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      And as for me, I was trying to explain to the same friend why I couldn’t even get a (clerical) job at a library, & had to stop because tears started coming into my eyes, & anyway I don’t really know why not. By now I believe everyone just takes one look at me & falls about laughing. Oh no, we wouldn’t give her a job. Hoho. Well anyway, I’m nearly 60, have not been employed since 97/98—oh god, is that right?—so a proper job is basically out of the question I guess.
      And there IS going to be a US "training facility" here in NT. Oh why not? The whole place (no, but most of it) has gone trotting down the ruthless road after the rest of Oz anyway, not that it had much choice, but I can’t stand it when people make a virtue of it. You know the wunderkind, the young ones working their little hearts out... And I realise now that the very first inkling I had of the change was when I came back from Canberra & someone said to me: Oh you in your tropical shirt, haha. And I look around me now and see: Right. We do not dress tropical any more do we. And those shops anyway have been replaced by chic ones & there is every day one last straw after another...of old things closing down.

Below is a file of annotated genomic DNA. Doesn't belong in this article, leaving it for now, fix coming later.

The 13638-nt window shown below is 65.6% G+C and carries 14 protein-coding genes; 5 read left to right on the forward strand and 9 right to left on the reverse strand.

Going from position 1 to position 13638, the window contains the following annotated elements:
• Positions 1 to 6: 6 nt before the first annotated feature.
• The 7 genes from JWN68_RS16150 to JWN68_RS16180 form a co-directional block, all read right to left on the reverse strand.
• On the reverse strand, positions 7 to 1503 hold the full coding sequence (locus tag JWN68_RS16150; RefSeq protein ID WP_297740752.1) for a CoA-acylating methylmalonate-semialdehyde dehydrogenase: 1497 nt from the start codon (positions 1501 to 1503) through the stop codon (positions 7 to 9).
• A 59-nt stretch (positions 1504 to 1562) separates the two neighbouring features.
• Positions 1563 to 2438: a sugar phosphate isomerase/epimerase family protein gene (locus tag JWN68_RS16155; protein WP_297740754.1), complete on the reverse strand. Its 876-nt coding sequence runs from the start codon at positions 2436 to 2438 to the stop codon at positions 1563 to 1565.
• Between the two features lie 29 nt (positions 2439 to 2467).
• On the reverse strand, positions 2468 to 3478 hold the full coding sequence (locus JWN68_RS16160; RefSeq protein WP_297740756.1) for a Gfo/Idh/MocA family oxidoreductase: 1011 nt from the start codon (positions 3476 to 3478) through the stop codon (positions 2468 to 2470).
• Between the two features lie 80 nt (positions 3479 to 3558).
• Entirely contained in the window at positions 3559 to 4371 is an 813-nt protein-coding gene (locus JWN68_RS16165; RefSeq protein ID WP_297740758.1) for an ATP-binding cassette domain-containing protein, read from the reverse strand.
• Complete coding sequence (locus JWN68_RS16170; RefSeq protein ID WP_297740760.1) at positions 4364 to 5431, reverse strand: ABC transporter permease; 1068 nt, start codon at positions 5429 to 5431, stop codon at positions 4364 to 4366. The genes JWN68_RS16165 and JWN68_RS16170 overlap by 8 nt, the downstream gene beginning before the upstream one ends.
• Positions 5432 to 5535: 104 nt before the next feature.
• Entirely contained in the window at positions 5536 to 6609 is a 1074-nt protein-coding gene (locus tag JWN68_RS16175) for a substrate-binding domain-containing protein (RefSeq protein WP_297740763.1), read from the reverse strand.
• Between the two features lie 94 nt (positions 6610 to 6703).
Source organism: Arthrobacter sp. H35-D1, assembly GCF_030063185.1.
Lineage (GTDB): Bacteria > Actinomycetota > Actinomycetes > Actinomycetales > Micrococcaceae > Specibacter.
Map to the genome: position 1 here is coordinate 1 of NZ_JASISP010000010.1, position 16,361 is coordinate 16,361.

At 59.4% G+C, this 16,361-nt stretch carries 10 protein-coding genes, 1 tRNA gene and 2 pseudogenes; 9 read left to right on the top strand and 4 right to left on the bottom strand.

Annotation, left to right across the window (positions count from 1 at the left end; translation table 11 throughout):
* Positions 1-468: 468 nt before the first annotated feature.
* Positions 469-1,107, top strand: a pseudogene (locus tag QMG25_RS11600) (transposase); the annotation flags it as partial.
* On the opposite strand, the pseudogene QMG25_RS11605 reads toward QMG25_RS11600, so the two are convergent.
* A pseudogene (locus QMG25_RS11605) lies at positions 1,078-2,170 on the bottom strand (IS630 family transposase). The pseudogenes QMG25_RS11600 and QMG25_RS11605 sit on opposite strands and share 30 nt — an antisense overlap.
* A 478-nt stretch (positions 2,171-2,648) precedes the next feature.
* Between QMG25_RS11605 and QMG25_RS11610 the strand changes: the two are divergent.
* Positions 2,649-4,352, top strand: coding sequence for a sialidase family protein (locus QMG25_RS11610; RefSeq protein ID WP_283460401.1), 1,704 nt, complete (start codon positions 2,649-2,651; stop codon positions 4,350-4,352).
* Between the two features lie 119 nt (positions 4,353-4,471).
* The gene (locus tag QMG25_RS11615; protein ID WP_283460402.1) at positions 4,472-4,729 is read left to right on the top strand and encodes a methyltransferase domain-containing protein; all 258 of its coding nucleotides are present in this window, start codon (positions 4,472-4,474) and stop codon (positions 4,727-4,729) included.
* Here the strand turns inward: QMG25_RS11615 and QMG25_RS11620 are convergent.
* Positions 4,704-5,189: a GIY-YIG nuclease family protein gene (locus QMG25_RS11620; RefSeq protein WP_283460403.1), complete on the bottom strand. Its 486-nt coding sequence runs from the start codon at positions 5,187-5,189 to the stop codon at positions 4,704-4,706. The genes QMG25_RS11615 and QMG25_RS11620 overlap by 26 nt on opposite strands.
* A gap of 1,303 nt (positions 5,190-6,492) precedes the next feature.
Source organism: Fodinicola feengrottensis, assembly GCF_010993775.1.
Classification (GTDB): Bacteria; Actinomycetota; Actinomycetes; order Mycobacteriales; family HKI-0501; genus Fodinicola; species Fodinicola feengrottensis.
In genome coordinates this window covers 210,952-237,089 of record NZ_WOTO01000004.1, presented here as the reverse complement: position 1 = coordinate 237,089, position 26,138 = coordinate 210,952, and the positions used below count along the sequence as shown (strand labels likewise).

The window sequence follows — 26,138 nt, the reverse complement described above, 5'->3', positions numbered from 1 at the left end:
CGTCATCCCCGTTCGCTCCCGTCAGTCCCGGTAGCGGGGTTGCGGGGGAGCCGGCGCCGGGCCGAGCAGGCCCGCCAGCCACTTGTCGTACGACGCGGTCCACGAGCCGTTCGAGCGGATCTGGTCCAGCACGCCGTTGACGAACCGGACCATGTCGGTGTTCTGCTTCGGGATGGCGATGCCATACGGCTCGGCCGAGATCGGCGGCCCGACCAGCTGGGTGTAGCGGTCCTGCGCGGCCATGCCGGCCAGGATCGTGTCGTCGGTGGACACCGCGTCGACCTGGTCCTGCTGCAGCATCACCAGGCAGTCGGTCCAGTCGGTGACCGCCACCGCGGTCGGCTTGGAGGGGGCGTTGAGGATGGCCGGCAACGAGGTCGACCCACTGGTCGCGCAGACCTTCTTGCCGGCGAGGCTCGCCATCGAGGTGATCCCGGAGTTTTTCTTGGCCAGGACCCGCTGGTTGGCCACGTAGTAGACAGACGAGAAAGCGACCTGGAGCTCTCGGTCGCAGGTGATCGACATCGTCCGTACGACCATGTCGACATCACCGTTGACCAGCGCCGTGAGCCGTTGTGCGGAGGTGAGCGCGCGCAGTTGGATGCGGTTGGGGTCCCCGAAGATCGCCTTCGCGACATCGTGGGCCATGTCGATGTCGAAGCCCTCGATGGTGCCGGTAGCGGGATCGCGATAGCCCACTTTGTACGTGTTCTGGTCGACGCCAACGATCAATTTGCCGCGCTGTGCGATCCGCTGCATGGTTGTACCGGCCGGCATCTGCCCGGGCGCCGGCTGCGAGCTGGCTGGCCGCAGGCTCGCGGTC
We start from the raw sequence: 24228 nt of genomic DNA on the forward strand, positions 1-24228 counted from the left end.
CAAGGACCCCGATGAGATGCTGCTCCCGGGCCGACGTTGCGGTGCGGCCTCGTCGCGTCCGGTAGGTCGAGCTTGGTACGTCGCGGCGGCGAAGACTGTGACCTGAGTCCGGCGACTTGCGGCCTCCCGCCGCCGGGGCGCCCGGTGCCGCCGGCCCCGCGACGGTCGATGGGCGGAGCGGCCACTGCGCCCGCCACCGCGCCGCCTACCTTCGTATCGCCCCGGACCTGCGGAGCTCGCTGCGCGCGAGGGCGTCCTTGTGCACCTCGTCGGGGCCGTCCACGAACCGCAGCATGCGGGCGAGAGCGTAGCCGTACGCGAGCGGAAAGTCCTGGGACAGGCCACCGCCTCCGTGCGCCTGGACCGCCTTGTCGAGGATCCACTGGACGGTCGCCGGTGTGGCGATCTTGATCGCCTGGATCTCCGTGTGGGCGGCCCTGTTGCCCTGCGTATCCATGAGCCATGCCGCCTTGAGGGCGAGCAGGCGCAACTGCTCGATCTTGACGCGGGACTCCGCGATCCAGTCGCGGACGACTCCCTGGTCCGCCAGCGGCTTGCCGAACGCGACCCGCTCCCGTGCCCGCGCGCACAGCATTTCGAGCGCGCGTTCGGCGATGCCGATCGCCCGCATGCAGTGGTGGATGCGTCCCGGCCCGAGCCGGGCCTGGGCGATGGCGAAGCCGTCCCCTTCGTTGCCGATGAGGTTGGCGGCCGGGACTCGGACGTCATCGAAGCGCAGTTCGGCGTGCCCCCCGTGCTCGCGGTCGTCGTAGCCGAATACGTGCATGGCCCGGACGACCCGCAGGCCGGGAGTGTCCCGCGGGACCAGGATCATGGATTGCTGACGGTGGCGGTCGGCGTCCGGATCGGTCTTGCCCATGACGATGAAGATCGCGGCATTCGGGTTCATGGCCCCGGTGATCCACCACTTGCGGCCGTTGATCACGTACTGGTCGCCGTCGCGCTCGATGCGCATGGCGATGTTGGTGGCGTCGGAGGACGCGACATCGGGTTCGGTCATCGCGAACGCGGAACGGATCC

And I will leave this time, soon, because I do not think I can bear to see any more of this in a place I love(d). — JS

Near Laza, Galicia, Spain, Mark Nowak.
Charo told us Galicia is behind in everything. We got a glimpse of that on the bus ride from Ourense to Verin. The bus exchanged passengers at every small town, each of which seemed to be only populated by the elderly. After passing a communal water source and countless family-sized farm plots we finally made it to Verin. There we met Dave, Charo’s husband, an English vagabond who recently settled down to start a family in Galicia. He drove us to Rueiro Carraxoó, his farm which we had arranged to work at in exchange for food and a bed. On the ride Dave told us that in an area where the longest line at the weekend market is at the pesticide counter they struggle to make a living off organic farming. Rueiro Carraxoó is a medieval-looking village that was abandoned at least fifty years ago. Dave & Charo have been squatting there for ten years now. In the ruins of a once thriving village there are only a few habitable houses. Dave & Charo share their house with their daughters Ione and Catuxa. With no refrigerator, toilet, & solar panels that give out at sunset life on the farm is basic. On our second day Charo hosted thirty members of the organic farmers union she founded. Even in this moment of excitement the daily obligations of a farmer cannot be neglected. We expect things are going on as normal at Rueiro Carraxoó. Dave and Charo are still tending the fields, raising the kids, & maintaining progressive optimism, all so far from Madrid. Q
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